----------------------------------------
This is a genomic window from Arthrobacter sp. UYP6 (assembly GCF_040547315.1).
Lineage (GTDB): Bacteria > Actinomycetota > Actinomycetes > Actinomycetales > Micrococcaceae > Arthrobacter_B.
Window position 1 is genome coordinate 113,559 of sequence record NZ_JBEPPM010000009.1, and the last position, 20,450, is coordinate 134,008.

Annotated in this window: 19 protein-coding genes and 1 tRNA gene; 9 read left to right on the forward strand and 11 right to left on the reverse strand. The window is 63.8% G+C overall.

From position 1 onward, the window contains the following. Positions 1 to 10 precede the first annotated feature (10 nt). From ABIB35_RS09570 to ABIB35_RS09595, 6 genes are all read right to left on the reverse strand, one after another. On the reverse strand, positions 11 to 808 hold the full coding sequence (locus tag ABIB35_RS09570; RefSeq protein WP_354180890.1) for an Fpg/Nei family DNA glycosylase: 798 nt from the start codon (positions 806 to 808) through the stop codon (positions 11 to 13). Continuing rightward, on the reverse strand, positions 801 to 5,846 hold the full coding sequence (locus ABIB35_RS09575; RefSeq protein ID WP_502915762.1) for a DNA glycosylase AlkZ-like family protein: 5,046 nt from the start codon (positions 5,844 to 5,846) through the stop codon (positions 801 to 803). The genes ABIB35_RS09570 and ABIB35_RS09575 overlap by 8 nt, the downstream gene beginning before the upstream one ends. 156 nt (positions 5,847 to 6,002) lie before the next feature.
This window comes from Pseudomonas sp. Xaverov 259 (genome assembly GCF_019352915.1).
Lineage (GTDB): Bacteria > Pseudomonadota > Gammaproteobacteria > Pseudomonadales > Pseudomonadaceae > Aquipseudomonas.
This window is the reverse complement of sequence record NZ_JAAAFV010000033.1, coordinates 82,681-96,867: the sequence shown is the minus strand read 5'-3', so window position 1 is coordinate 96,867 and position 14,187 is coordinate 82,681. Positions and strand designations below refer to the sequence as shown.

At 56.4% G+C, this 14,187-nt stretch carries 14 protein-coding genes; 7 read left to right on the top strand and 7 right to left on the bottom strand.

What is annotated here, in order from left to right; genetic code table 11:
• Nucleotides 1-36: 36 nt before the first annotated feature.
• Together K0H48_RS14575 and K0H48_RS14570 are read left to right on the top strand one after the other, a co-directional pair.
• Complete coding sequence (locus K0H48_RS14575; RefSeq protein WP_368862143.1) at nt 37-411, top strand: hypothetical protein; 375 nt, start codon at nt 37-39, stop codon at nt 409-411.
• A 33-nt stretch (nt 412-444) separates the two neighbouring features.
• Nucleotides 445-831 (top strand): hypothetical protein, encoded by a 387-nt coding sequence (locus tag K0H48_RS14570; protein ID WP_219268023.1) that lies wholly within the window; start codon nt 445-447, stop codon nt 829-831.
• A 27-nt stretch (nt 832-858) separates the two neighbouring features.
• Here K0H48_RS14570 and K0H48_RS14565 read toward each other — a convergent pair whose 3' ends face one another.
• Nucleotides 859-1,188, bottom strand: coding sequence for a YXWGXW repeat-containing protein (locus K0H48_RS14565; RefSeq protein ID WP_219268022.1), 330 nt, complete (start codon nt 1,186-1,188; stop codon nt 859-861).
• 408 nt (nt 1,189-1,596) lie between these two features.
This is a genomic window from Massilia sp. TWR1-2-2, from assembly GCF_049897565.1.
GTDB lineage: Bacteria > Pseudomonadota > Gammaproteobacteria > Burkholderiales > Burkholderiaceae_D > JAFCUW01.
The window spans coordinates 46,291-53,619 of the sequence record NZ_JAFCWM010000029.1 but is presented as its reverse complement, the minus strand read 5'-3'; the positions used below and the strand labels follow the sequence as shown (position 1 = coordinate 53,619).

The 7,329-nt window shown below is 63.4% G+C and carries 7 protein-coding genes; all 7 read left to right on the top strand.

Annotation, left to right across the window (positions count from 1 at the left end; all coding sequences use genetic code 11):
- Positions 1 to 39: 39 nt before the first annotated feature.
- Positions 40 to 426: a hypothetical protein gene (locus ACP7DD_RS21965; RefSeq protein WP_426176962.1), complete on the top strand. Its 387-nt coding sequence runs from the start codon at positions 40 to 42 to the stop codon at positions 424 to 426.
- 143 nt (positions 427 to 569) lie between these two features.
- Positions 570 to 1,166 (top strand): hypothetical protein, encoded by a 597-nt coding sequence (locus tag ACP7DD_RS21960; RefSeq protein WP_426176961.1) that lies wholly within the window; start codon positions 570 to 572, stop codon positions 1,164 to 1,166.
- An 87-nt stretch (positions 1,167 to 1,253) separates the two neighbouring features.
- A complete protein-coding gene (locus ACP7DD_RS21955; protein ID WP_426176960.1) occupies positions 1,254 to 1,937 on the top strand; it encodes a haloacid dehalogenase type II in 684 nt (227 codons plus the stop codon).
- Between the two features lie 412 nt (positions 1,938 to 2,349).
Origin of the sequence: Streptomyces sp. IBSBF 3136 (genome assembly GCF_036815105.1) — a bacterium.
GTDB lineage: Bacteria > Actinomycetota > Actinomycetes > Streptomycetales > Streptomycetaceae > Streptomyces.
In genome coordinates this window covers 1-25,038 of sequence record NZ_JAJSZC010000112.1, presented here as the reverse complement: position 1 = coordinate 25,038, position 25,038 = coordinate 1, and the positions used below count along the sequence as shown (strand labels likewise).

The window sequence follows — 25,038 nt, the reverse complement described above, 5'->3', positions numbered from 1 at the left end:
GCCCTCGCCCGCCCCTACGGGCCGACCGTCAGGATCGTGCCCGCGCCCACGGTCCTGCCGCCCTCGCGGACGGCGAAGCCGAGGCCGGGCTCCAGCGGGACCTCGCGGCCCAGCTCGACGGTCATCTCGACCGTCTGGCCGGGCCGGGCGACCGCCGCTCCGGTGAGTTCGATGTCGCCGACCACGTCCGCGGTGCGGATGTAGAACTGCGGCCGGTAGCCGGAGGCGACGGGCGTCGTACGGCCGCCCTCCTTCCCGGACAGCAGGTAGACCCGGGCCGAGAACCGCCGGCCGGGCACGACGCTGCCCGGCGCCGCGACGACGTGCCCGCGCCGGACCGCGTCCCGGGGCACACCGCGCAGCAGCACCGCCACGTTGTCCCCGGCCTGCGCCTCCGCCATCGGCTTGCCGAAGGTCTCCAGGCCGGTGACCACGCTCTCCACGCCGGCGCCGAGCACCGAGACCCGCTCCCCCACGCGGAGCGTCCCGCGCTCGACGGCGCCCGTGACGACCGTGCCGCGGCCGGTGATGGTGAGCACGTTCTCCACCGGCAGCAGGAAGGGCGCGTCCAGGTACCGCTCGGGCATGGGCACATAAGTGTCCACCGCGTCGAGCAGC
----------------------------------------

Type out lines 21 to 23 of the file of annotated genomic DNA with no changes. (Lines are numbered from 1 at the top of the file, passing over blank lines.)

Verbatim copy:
GTDB lineage: Bacteria > Pseudomonadota > Gammaproteobacteria > Burkholderiales > Burkholderiaceae_D > JAFCUW01.
The window spans coordinates 46,291-53,619 of the sequence record NZ_JAFCWM010000029.1 but is presented as its reverse complement, the minus strand read 5'-3'; the positions used below and the strand labels follow the sequence as shown (position 1 = coordinate 53,619).

The 7,329-nt window shown below is 63.4% G+C and carries 7 protein-coding genes; all 7 read left to right on the top strand.